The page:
Friday 12 February 2021

Charles Wells

 Charles Edward (Charlie) Wells was born in Kent in 1899. When just 2 years old, he broke his back as the result of a bad fall. The treatment recommended at the time was for him to be kept in a fixed posture to give his spine time to heal. To do this the family made up a wooden box, so that Charlie could be laid down with his movements quite restricted. After some years, and several boxes later, the spine healed and he was able to walk again. However, his education was severely set back.

 His older brothers worked as fitters and turners at the Chatham Dockyards; when war was declared in August 1914, they were classed as being in Reserved Occupations, and could not enlist. Charlie was too young to enlist, although drummers and buglers as young as 14 years old could join, but that was not for him. The Dreadnought Scheme provided another option for him, and with it, he left London in July 1915 aboard the RMS Osterley, bound for Australia.

 Trust records show that Charles Wells arrived in Sydney on the 10th of September 1915, with three other Dreadnought Boys - Sidney Bingle, Robert Raquet and Stanley Tiffin. Two other boys were meant to travel with them but had missed the sailing. The Trust records show that all four were sent "Direct to Employment". In Charles Wells case, this turned out to be on a large property called Arrawatta, on the Macintyre River, just north of Inverell in northern New South Wales.

 Arrawatta was a large sheep station, and when it was bought by Thomas Bowling in 1903, it had 8500 acres and was running 11,000 sheep. Bowling had a vision for a dairy estate, and by 1908 had begun to make it reality. He divided the property into smaller tenanted farms for dairying, and by 1912, he had built a cheese factory which processed the milk from 450 Dairy Shorthorn cows, and had integrated operations for the distribution of fodder to the farms. With more than 50 people on the estate, it was even necessary to build a school.

 Drought which hit in 1919 and 1920, jeopardised viability, and revealed the extent to which Thomas Bowling had over-capitalised the development of Arrawatta. He arranged for the New South Wales Government to take over the property for 5 years, during which time it would be used for farm training of new migrants. This was to include the training of Dreadnought Boys, and the first of these came in August 1924. Over the next 5 years, 277 Dreadnought Boys were trained at Arrawatta. In May 1925 a new Lang Labour Government was elected to power. It immediately tried too close the farm operation, but yielded to very strong local reaction and desisted until 1929, when the training farm was closed down, the property broken up and sold off at prices well below valuation.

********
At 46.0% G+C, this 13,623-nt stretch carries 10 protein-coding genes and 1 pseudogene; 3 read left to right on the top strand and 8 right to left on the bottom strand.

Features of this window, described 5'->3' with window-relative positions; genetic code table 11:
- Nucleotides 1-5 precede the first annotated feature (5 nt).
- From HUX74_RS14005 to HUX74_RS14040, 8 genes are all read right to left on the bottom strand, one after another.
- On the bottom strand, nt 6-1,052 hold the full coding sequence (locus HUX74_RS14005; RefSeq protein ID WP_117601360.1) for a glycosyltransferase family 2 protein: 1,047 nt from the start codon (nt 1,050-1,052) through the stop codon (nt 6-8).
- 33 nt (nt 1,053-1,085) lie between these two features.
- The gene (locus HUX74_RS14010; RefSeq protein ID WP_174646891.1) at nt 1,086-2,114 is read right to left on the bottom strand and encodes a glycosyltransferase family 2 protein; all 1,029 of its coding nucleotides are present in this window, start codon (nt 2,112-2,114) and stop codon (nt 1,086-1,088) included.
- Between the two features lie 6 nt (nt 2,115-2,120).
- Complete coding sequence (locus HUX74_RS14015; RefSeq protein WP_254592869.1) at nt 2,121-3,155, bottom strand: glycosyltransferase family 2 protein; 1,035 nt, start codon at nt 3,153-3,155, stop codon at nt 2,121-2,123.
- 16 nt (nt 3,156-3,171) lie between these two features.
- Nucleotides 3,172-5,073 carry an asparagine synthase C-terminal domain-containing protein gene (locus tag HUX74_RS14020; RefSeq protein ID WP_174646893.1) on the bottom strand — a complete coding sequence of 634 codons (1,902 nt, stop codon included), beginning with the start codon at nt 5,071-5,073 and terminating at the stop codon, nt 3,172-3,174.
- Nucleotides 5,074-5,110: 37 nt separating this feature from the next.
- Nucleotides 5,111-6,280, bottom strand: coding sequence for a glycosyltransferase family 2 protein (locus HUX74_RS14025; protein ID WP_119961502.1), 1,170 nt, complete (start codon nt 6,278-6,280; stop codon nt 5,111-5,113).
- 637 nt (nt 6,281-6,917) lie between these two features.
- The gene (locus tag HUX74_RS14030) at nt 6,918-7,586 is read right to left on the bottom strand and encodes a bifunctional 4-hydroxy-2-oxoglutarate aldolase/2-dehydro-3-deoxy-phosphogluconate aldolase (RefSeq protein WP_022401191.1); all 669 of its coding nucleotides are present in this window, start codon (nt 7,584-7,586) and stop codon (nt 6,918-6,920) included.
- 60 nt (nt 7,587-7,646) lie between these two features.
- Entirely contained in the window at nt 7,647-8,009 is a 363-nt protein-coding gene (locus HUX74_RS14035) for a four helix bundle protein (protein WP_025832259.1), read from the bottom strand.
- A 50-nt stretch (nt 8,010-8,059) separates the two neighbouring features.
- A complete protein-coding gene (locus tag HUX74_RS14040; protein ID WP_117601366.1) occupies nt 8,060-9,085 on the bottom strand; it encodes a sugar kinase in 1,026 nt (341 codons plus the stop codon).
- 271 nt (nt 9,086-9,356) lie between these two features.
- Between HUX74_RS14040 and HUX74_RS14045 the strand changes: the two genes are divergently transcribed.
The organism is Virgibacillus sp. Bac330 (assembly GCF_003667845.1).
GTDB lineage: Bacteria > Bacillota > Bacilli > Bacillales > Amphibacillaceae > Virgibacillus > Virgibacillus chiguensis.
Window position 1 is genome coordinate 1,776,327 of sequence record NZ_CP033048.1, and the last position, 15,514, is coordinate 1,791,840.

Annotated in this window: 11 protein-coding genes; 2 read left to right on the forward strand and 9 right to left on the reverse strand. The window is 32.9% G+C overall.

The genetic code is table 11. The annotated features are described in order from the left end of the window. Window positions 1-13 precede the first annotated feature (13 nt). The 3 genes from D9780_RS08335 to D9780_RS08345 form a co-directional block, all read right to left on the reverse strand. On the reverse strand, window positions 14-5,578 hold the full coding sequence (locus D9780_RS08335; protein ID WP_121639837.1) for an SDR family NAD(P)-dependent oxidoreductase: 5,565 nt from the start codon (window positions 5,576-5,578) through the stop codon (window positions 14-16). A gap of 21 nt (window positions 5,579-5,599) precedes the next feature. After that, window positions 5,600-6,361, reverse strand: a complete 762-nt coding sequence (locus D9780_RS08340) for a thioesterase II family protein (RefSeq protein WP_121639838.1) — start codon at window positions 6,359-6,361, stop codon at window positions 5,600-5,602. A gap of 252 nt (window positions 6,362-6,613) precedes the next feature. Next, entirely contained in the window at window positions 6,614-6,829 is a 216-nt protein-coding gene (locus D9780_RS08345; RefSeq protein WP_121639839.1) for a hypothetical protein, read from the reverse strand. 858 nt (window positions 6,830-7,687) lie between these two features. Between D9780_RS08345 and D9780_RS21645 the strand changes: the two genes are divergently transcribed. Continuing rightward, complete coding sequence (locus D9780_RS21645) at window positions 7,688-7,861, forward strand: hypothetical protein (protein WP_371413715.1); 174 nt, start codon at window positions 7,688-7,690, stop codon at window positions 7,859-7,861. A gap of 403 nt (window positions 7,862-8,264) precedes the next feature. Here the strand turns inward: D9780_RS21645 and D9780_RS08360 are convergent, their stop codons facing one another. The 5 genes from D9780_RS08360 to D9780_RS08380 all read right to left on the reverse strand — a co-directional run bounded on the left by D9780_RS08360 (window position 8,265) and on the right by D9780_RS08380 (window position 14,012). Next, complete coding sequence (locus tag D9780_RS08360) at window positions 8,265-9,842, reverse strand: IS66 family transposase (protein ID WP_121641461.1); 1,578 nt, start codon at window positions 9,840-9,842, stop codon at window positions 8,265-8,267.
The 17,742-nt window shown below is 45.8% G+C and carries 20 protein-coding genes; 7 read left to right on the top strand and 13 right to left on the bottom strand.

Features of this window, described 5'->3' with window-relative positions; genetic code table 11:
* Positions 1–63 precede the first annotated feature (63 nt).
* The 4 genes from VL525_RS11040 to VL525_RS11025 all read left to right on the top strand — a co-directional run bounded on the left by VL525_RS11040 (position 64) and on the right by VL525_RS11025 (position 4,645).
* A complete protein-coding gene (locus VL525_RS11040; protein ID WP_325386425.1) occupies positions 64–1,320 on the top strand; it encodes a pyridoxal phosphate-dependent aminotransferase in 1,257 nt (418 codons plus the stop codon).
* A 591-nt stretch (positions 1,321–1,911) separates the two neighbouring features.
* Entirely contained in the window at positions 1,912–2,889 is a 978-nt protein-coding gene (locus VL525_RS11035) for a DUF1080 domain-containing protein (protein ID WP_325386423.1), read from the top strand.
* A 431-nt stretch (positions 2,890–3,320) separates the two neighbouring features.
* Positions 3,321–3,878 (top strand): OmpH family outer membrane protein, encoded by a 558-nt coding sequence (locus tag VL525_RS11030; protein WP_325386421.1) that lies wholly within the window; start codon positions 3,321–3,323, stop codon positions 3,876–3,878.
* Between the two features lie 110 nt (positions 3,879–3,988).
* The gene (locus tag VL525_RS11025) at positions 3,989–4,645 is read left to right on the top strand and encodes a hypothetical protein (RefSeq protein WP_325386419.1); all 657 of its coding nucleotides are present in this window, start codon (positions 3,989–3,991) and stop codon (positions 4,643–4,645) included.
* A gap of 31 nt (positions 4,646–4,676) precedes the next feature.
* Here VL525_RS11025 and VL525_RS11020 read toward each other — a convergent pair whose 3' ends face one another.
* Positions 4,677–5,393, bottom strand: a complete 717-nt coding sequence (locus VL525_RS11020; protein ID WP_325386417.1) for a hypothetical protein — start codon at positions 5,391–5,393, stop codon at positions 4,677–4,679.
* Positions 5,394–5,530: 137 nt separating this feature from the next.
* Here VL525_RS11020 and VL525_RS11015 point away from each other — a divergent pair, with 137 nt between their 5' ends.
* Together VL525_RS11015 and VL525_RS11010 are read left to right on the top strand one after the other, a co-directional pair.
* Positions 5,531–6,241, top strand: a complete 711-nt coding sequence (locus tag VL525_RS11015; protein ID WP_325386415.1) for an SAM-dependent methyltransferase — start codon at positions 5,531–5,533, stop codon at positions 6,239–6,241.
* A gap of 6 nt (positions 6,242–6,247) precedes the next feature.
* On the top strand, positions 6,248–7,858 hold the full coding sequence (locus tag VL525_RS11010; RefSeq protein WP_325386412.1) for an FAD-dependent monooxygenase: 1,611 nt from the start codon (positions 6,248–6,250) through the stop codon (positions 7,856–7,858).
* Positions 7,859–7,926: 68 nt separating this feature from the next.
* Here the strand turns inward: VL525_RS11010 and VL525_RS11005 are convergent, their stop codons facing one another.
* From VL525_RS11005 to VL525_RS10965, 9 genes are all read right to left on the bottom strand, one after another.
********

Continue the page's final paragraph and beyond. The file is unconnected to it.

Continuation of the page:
Charles Wells’ placement on Arrawatta in September 1915 would have been with one of the tenant farmers. Charlie would get his farm training the hard way! Charlie did learn and he continued in farm work for some years, particularly in dairying. He had gone from being a kid with a broken back, to a strong fit outdoor working man. He was also trusted with milk deliveries to customers in Inverell.

Charles changed jobs from time to time, and during 1922 was employed by Hawke and Co, produce merchants in Inverell. On 31 October, he and a bootmaker next door had their bicycles stolen from where they were parked outside their shops. Police found the bicycles at Glen Innes - they had been stolen by two men, who were already well known to the courts for their thieving.

 Around this time Charles Wells had come know Laveen Campbell. Marriage was planned for the end of 1924, and with this in mind he took a job on Percy Buttenshaw's dairy farm in May that year; there was a cottage which went with the job. Charles did the milk deliveries for him as well as other farm duties. The working relationship deteriorated, mainly over the actual accommodation arrangements, and Charles gave up a week's pay in lieu of notice, finishing at the end of October - a week and a half before the wedding. Just days before the wedding, an irate Percy Buttenshaw took Charles Wells to the Police Magistrate's Court for breaching the Master and Servant Act in leaving his employment without reasonable cause. The case was dismissed, Charlie had done what was required.

 Charles and his wife initially shared a house with his brother-in- law. Later they had their own place in Evans Street Inverell, where they lived for many years and where their four children grew up. Charles Wells settled down to a generally quiet life, often doing labouring work. He died in 1958 aged 59 years, Laveen survived until 1966.

 Charles Edward Wells was no high-profile individual but, by looking into his life, we have been able to find a lot more information about Arrawatta, and its farm training role.